The Cleveland Cavaliers' stunning trade deadline makeover continued after trading Isaiah Thomas to the Lakers, with a pair of deals. The big one was a three-team trade that saw Cleveland acquire George Hill and Rodney Hood. The Sacramento Kings acquired Joe Johnson and Iman Shumpert and the Utah Jazz rounded out the deal by coming away with Jae Crowder and Derrick Rose. Cleveland followed up that blockbuster swap by sending Dwyane Wade home to the Miami Heat in exchange for a highly-protected second round pick.
After acquiring Jordan Clarkson and Larry Nance Jr. for Thomas, Channing Frye and Cleveland’s 2018 first round pick, you wouldn’t have blamed Cavs GM Koby Altman if he took the rest of the day off. Instead Altman continued rebuilding the Cavs roster on the fly.
Hill had been rumored to be a Cavs' target over the past few weeks, and a deal was reportedly close before falling apart. But, as we’ve seen time and time again, deals are never truly dead in the NBA. Hill will eventually step into the starting point guard role for Cleveland where he’ll be a terrific fit alongside LeBron James. Hill has previously thrived when his role was to play off a wing who functioned as the primary ball handler. He can focus on playing defense and hitting open shots, while letting James handle the playmaking duties. The kicker here is the money owed to Hill beyond this season, but if the Cavs are rebuilding next season if James leaves, that is something they should be able to work around. And he’ll transition to being essentially a de facto expiring contract next year, as only $1 million of his $18 million salary in 2019-20 is guaranteed.
Hood is also an intriguing player for Cleveland. He’ll pair with the newly-acquired Clarkson to give the Cavs scoring from the wing that they’ve been missing for most of the season. He’s also an impending restricted free agent, and if James leaves town this summer, Hood could be re-signed to help the Cavaliers as they rebuild. He’s a proven scorer, despite some issues staying healthy.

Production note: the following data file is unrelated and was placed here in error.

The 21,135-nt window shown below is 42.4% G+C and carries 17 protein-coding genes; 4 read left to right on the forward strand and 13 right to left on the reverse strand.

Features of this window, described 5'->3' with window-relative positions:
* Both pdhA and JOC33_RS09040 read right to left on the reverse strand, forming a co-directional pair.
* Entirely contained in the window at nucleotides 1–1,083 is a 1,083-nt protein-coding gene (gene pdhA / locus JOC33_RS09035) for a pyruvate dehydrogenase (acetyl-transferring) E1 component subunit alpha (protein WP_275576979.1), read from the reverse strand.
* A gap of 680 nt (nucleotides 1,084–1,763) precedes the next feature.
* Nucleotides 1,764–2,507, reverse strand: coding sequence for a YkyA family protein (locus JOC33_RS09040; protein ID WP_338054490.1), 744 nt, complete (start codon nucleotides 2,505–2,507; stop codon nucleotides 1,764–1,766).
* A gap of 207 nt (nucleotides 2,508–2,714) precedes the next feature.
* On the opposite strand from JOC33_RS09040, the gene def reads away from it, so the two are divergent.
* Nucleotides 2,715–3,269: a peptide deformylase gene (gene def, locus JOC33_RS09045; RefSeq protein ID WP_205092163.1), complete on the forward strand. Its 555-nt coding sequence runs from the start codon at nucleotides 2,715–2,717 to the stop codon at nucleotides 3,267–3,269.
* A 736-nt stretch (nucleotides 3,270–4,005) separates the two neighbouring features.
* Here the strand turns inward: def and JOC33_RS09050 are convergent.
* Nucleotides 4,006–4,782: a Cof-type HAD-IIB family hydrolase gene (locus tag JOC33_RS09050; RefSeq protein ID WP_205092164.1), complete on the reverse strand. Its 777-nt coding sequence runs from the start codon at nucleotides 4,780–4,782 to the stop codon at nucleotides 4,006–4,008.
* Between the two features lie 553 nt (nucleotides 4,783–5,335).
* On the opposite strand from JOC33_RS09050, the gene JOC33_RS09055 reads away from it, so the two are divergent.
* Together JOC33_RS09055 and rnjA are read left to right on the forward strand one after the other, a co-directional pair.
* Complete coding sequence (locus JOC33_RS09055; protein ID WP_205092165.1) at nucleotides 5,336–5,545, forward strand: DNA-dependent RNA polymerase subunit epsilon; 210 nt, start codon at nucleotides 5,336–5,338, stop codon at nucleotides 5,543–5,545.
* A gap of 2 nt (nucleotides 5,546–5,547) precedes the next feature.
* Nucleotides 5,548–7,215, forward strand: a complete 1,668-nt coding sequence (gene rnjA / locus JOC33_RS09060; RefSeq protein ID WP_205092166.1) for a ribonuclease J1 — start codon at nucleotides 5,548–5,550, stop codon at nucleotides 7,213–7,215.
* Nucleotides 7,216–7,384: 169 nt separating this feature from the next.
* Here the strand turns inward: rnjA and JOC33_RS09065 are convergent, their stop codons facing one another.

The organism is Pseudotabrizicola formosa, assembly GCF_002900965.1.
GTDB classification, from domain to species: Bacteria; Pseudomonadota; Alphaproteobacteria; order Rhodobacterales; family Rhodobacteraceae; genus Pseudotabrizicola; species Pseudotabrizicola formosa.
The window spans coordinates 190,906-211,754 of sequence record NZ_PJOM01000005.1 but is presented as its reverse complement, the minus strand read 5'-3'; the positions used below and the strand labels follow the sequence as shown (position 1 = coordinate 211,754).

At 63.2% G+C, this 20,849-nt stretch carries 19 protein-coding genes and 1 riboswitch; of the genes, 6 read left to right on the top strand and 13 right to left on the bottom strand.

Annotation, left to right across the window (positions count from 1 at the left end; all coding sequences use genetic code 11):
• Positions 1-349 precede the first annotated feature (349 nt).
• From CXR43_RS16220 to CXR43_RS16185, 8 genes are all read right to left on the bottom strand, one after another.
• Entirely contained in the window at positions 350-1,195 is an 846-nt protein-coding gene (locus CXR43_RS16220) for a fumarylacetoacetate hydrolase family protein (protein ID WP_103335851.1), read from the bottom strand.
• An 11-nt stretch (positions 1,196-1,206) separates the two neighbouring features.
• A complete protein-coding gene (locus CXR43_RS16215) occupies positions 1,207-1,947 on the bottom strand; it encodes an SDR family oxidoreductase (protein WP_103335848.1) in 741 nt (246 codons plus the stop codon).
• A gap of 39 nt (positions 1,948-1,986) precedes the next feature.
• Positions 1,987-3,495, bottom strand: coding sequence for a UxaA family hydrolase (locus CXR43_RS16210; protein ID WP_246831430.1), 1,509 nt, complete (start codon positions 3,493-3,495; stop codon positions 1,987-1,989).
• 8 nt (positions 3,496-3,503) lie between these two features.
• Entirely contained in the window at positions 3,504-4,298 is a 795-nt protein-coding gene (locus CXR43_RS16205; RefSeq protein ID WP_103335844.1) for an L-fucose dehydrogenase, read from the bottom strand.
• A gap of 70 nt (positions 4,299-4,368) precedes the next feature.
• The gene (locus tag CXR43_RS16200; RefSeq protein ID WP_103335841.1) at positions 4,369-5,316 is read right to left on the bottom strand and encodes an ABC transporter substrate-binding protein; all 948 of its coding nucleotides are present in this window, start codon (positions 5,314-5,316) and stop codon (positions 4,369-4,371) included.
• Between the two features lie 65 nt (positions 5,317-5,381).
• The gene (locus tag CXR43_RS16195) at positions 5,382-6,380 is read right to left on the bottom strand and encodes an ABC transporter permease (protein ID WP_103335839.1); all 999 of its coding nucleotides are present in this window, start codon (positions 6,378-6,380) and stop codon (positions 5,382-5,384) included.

The players Cleveland sent out never really seemed to fit. Rose was injured for most of the year and Hill is a major upgrade over him at the point. Crowder has struggled to regain the form he showed in Boston, so Cleveland should get just as much from Hood and Nance Jr.
Wade is a slightly different story. He’s one of James’ best friends but his impact on the court has been diminished as he’s aged, and Cleveland has other wings who deserve to play over him. He’s likely to be missed more as a veteran leader than for anything he could give the Cavs on the court.
Grade for the Cavaliers: B+
The Kings had an ambitious plan this summer to sign veterans to supplement their young core and make a playoff push. Even if that didn’t come to pass, Sacramento is still in a decent spot. They didn’t put too much pressure on their prospects to perform right away and allowed them to develop at their own pace. Now, the youth movement is in full force, with the postseason out of reach.
The key for Sacramento was getting off the long term money owed to Hill. Shumpert is owed $11 million for 18-19 on a player option. Even if he opts in, the Kings will still clear around $7 million in space after sending Hill out.
Johnson is unlikely to play for Sacramento and could be bought out, as he doesn’t fit where the Kings are headed for the rest of his season.
Even if all Sacramento did was clear cap space and free up minutes for the young players, it was solid work by their front office. Last summer’s veteran signings may have been short sighted, but all you can do is move forward the best you can. The Kings have done that here.
Grade for the Kings: B
Utah had put Hood on the block a couple of weeks ago and had no shortage of suitors. The challenge was getting a young player in return, or a contributor locked into a good contract. Crowder fills the second part of those wishes for the Jazz. He’s a better player than he’s looked with Cleveland and will likely benefit from Utah’s structured system on offense and defense. And he’s still signed for two more years, each at less than $8 million per season, which makes him a bargain in terms of the cap sheet.
Given the emergence of Donovan Mitchell and the presence of Joe Ingles on the wing, re-signing Hood was unlikely for the Jazz. If the Jazz were to re-sign Hood to a big deal, they would have been pushing the luxury tax, which is something small market teams generally try to avoid. Getting a solid rotation player who can fill the 3/4 role in Crowder is an upgrade for this year. Hood wasn’t capable of playing up to the power forward spot, which Crowder can do. That opens up lineup flexibility for Quin Snyder, as Utah continues to chase a playoff spot in the Western Conference.
Johnson was in and out of the rotation with injuries and ineffectiveness for the Jazz. Losing him in the trade isn’t a major loss for Utah, who will replace his minutes with a combination of Crowder, Jonas Jerebko and Royce O’Neale.
Rose will reportedly be waived, which makes sense given the Jazz having more than enough point guards on the roster already.
Grade for the Jazz: B+
Miami wasn’t involved in the three-way trade, but still re-acquired franchise icon Dwyane Wade. Even if Wade isn’t the player he once was, he’ll help a Heat wing rotation that has been ravaged by injuries. And he’s back home in Miami where he’s beloved, at only the cost of a late second round pick that likely never conveys to Cleveland.
Grade for the Heat: A